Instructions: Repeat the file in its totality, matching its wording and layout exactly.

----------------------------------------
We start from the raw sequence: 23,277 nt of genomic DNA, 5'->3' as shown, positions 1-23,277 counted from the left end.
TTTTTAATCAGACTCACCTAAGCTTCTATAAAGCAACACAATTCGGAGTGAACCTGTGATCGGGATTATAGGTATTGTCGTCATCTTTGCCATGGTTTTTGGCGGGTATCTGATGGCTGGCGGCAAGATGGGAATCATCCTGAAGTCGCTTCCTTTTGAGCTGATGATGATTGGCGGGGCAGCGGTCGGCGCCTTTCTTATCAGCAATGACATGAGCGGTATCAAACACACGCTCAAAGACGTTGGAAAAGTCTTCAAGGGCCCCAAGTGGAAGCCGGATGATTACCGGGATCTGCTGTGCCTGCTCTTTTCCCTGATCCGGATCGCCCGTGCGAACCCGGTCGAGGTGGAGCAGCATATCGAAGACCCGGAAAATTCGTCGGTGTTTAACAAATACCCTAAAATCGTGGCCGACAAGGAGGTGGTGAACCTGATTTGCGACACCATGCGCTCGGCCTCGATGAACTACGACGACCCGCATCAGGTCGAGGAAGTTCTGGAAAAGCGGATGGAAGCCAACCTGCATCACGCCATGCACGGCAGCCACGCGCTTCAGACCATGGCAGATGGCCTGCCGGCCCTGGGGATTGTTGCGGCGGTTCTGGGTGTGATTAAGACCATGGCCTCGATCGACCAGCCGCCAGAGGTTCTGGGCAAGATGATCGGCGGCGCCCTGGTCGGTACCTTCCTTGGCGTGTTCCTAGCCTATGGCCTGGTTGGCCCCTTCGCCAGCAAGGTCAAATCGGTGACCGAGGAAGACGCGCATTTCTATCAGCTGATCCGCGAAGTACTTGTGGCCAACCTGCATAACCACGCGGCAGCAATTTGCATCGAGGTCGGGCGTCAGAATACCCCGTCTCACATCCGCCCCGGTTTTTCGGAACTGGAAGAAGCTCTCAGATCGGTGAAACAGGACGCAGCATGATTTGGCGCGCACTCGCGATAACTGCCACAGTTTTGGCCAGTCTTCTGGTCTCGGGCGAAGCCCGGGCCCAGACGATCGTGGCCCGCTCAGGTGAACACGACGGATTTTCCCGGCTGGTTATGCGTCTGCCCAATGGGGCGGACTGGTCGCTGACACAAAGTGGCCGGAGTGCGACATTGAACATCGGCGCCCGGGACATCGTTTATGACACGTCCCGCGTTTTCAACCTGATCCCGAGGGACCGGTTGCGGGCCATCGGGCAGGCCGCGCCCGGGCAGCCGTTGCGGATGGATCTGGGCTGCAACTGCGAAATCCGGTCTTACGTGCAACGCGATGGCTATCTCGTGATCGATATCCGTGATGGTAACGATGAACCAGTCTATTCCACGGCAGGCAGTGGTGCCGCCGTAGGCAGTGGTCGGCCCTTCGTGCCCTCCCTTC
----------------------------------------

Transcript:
We start from the raw sequence: 23,277 nt of genomic DNA, 5'->3' as shown, positions 1-23,277 counted from the left end.
TTTTTAATCAGACTCACCTAAGCTTCTATAAAGCAACACAATTCGGAGTGAACCTGTGATCGGGATTATAGGTATTGTCGTCATCTTTGCCATGGTTTTTGGCGGGTATCTGATGGCTGGCGGCAAGATGGGAATCATCCTGAAGTCGCTTCCTTTTGAGCTGATGATGATTGGCGGGGCAGCGGTCGGCGCCTTTCTTATCAGCAATGACATGAGCGGTATCAAACACACGCTCAAAGACGTTGGAAAAGTCTTCAAGGGCCCCAAGTGGAAGCCGGATGATTACCGGGATCTGCTGTGCCTGCTCTTTTCCCTGATCCGGATCGCCCGTGCGAACCCGGTCGAGGTGGAGCAGCATATCGAAGACCCGGAAAATTCGTCGGTGTTTAACAAATACCCTAAAATCGTGGCCGACAAGGAGGTGGTGAACCTGATTTGCGACACCATGCGCTCGGCCTCGATGAACTACGACGACCCGCATCAGGTCGAGGAAGTTCTGGAAAAGCGGATGGAAGCCAACCTGCATCACGCCATGCACGGCAGCCACGCGCTTCAGACCATGGCAGATGGCCTGCCGGCCCTGGGGATTGTTGCGGCGGTTCTGGGTGTGATTAAGACCATGGCCTCGATCGACCAGCCGCCAGAGGTTCTGGGCAAGATGATCGGCGGCGCCCTGGTCGGTACCTTCCTTGGCGTGTTCCTAGCCTATGGCCTGGTTGGCCCCTTCGCCAGCAAGGTCAAATCGGTGACCGAGGAAGACGCGCATTTCTATCAGCTGATCCGCGAAGTACTTGTGGCCAACCTGCATAACCACGCGGCAGCAATTTGCATCGAGGTCGGGCGTCAGAATACCCCGTCTCACATCCGCCCCGGTTTTTCGGAACTGGAAGAAGCTCTCAGATCGGTGAAACAGGACGCAGCATGATTTGGCGCGCACTCGCGATAACTGCCACAGTTTTGGCCAGTCTTCTGGTCTCGGGCGAAGCCCGGGCCCAGACGATCGTGGCCCGCTCAGGTGAACACGACGGATTTTCCCGGCTGGTTATGCGTCTGCCCAATGGGGCGGACTGGTCGCTGACACAAAGTGGCCGGAGTGCGACATTGAACATCGGCGCCCGGGACATCGTTTATGACACGTCCCGCGTTTTCAACCTGATCCCGAGGGACCGGTTGCGGGCCATCGGGCAGGCCGCGCCCGGGCAGCCGTTGCGGATGGATCTGGGCTGCAACTGCGAAATCCGGTCTTACGTGCAACGCGATGGCTATCTCGTGATCGATATCCGTGATGGTAACGATGAACCAGTCTATTCCACGGCAGGCAGTGGTGCCGCCGTAGGCAGTGGTCGGCCCTTCGTGCCCTCCCTTC